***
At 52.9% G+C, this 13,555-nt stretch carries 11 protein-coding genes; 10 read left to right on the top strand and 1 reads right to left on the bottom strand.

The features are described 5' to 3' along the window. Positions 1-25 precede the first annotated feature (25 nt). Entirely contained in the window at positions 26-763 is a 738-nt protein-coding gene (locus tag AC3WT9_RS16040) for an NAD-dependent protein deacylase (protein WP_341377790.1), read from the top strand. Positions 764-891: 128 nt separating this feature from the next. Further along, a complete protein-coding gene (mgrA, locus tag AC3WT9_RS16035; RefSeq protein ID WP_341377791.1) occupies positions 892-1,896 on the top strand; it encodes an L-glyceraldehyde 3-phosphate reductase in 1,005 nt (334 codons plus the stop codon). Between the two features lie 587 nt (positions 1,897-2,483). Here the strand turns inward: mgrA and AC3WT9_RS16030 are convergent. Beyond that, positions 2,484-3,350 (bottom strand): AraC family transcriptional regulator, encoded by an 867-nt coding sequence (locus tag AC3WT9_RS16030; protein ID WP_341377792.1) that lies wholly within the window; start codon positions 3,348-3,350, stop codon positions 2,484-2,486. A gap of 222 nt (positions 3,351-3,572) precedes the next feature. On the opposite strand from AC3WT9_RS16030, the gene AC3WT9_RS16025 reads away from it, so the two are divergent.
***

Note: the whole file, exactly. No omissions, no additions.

At 52.9% G+C, this 13,555-nt stretch carries 11 protein-coding genes; 10 read left to right on the top strand and 1 reads right to left on the bottom strand.

The features are described 5' to 3' along the window. Positions 1-25 precede the first annotated feature (25 nt). Entirely contained in the window at positions 26-763 is a 738-nt protein-coding gene (locus tag AC3WT9_RS16040) for an NAD-dependent protein deacylase (protein WP_341377790.1), read from the top strand. Positions 764-891: 128 nt separating this feature from the next. Further along, a complete protein-coding gene (mgrA, locus tag AC3WT9_RS16035; RefSeq protein ID WP_341377791.1) occupies positions 892-1,896 on the top strand; it encodes an L-glyceraldehyde 3-phosphate reductase in 1,005 nt (334 codons plus the stop codon). Between the two features lie 587 nt (positions 1,897-2,483). Here the strand turns inward: mgrA and AC3WT9_RS16030 are convergent. Beyond that, positions 2,484-3,350 (bottom strand): AraC family transcriptional regulator, encoded by an 867-nt coding sequence (locus tag AC3WT9_RS16030; protein ID WP_341377792.1) that lies wholly within the window; start codon positions 3,348-3,350, stop codon positions 2,484-2,486. A gap of 222 nt (positions 3,351-3,572) precedes the next feature. On the opposite strand from AC3WT9_RS16030, the gene AC3WT9_RS16025 reads away from it, so the two are divergent.